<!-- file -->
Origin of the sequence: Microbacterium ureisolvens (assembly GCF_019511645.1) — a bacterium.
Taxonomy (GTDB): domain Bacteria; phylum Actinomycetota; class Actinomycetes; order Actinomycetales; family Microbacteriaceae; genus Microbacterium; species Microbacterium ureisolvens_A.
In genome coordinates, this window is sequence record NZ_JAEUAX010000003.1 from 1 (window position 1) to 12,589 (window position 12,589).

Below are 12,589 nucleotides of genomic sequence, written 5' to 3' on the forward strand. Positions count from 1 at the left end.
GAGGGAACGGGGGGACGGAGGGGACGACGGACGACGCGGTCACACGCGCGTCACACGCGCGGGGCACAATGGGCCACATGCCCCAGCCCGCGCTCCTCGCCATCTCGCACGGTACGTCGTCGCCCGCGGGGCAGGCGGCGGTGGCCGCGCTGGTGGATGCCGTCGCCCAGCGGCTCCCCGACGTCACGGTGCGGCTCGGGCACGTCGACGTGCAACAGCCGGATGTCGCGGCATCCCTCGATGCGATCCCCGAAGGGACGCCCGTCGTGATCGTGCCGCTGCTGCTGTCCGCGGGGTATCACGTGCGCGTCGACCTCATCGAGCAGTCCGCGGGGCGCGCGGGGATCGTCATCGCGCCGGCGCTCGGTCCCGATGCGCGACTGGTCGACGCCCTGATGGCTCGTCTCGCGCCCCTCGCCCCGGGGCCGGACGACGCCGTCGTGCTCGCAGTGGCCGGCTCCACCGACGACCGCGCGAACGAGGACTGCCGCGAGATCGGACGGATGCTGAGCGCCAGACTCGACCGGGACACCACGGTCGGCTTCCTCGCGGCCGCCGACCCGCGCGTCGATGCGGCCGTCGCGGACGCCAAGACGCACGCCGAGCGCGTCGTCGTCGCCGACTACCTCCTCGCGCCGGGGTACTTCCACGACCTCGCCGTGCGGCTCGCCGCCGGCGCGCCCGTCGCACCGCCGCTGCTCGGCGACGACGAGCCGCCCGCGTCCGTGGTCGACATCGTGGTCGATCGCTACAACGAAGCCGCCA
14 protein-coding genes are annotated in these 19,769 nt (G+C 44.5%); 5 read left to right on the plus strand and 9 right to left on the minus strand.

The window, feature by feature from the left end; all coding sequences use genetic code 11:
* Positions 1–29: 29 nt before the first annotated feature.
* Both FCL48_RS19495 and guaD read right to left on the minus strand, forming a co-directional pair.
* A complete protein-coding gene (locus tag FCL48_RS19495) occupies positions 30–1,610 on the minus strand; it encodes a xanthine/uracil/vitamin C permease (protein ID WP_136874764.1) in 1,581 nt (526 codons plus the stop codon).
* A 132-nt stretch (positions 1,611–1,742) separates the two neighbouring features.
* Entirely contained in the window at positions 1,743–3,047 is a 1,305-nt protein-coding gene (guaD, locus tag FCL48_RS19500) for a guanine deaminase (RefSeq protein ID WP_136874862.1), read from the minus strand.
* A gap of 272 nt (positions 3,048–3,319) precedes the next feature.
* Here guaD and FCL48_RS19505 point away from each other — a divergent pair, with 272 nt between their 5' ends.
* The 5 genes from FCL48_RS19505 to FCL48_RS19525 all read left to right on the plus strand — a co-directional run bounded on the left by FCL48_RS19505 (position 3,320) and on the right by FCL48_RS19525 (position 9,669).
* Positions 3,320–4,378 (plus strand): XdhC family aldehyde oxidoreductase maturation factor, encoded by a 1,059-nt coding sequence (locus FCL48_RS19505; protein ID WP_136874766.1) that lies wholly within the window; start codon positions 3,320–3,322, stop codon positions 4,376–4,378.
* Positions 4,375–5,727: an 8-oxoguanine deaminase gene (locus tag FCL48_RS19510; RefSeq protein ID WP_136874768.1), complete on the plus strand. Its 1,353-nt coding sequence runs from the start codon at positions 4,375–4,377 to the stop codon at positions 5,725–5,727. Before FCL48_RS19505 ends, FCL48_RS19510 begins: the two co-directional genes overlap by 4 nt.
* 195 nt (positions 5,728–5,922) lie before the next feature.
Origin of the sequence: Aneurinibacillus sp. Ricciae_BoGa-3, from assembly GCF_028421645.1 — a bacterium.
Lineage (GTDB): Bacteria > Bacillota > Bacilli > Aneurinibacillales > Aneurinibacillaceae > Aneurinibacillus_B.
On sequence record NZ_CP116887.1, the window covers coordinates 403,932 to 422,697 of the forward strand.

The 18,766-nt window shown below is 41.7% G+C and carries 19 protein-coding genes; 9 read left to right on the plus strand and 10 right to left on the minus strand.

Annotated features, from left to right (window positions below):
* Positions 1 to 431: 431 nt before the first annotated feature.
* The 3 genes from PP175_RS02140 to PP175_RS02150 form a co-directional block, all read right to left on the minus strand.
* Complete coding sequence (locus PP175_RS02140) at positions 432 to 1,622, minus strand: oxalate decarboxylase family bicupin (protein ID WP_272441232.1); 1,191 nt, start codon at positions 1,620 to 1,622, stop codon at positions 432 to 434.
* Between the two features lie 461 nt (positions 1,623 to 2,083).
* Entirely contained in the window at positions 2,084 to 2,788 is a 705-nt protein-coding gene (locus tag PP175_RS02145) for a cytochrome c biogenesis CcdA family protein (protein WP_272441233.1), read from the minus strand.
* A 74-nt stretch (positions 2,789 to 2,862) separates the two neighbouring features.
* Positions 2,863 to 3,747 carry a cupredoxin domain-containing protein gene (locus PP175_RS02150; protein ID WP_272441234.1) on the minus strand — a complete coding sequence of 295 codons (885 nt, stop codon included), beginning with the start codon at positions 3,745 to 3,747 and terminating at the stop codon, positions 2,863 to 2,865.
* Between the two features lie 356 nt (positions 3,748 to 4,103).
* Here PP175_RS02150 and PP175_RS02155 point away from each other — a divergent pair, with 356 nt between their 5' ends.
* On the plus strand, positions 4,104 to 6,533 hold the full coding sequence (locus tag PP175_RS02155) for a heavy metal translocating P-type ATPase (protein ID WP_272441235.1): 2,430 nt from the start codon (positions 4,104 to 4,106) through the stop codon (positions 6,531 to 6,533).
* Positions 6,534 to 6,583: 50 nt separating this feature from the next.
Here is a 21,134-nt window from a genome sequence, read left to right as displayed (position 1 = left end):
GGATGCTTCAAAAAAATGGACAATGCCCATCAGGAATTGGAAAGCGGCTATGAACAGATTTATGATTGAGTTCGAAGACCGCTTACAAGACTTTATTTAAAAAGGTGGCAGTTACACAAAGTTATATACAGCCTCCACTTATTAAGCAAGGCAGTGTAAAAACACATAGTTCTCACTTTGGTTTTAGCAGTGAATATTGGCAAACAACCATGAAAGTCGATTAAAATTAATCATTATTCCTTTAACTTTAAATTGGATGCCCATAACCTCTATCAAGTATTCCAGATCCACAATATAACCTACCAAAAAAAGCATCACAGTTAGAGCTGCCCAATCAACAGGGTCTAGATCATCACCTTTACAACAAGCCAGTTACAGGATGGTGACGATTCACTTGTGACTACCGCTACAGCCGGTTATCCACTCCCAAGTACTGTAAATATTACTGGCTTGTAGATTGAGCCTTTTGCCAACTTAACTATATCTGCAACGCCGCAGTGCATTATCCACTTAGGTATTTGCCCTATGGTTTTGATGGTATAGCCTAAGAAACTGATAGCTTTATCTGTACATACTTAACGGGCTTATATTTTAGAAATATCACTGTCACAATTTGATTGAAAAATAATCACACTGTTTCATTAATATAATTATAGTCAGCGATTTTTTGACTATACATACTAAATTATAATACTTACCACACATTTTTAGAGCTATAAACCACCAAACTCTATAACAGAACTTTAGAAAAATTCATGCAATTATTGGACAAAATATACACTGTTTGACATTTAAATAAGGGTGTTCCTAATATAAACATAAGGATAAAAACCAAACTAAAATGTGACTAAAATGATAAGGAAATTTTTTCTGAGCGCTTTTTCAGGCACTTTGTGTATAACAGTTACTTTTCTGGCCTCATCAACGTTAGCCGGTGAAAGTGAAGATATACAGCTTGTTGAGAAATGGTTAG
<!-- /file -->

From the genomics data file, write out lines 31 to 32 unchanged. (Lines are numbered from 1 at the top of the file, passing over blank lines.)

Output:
* Between the two features lie 356 nt (positions 3,748 to 4,103).
* Here PP175_RS02150 and PP175_RS02155 point away from each other — a divergent pair, with 356 nt between their 5' ends.